Voters go to the polls on Sunday, April 14, to elect Venezuela’s next president. Snap elections followed the March 5 death of the authoritarian populist Hugo Chavez.
It appears likely that voters will choose Nicolas Maduro, interim president, and Chavez’s handpicked successor, over opposition candidate Henrique Capriles. A dying Chavez defeated Capriles on October 7, 2012, by over 10 percentage points in an unfair election, and current polling gives Maduro the apparent advantage going into the elections.
Since El Commandante’s death, Maduro has campaigned on Chavez’s legacy and on the largess he bestowed upon his people. Images, videos, and publicity glorifying the deceased leader saturate every aspect of the electoral conversation—crowding out serious debate about Venezuela’s political, economic, and foreign policy future.
A Maduro victory will place enormous executive power in the hands of an untried, charismatically challenged leader whose most recent pronouncements have included claims that he was in the presence of Chavez’s departed spirit, invoking ancient curses, and a fresh frenzy of anti-Americanism. Support for Maduro comes from the base of the regime’s clients and beneficiaries, an opaque inner circle, an often corrupt military arm, and the Castro regime in Havana.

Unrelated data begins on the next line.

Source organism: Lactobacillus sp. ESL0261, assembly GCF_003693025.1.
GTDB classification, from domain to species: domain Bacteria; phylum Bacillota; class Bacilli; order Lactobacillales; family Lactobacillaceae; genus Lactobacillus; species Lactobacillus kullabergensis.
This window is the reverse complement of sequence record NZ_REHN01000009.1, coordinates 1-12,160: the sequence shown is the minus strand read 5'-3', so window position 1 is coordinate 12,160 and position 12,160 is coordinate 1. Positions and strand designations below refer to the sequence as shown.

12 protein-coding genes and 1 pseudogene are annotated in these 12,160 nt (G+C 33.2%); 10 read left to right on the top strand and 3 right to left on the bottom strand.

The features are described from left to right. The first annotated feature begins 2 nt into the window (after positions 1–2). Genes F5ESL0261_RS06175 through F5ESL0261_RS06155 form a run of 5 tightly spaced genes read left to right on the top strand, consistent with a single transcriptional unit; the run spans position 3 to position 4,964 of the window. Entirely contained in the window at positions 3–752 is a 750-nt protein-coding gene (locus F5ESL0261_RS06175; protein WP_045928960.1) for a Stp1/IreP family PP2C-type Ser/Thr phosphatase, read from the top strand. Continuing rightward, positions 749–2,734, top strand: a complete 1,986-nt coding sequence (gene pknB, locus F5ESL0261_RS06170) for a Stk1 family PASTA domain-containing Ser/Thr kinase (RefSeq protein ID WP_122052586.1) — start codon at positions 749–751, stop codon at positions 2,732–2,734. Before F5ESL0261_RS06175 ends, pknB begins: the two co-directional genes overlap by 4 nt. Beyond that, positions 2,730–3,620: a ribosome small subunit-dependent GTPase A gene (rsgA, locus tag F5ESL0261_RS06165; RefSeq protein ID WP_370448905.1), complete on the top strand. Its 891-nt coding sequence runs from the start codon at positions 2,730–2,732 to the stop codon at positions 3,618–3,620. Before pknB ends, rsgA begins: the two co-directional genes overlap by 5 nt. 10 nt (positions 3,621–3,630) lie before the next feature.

With Maduro at the helm, Venezuelans will have good cause to worry about their future. The economic storm clouds on the horizon are increasingly menacing. Yet, Maduro appears committed to preserving what Chavez biographer Rory Carroll described recently as “moneyed dysfunction.”
Maduro has no plan for addressing horrific crime rates, profligate subsidies, galloping inflation, or the disastrous loss of economic freedom. Reversing Venezuela’s growing addiction to imports from food to luxury items, declining productivity, and increasing indebtedness appear well beyond his capacity. New anti–private sector laws will only make things worse.
The most likely scenario after April 14 is a continuous erosion of individual rights, rising tensions within the ranks of the Chavistas, and a socialist-induced economic crisis that will likely propel this oil-rich nation of 30 million into an increasing spiral of rancor, polarization, economic malfeasance, and potential instability. The tears shed in mourning for the death of El Commandante will eventually become tears shed for the decline and disorder of an entire nation.
Welcome to Venezuela’s new abnormal.
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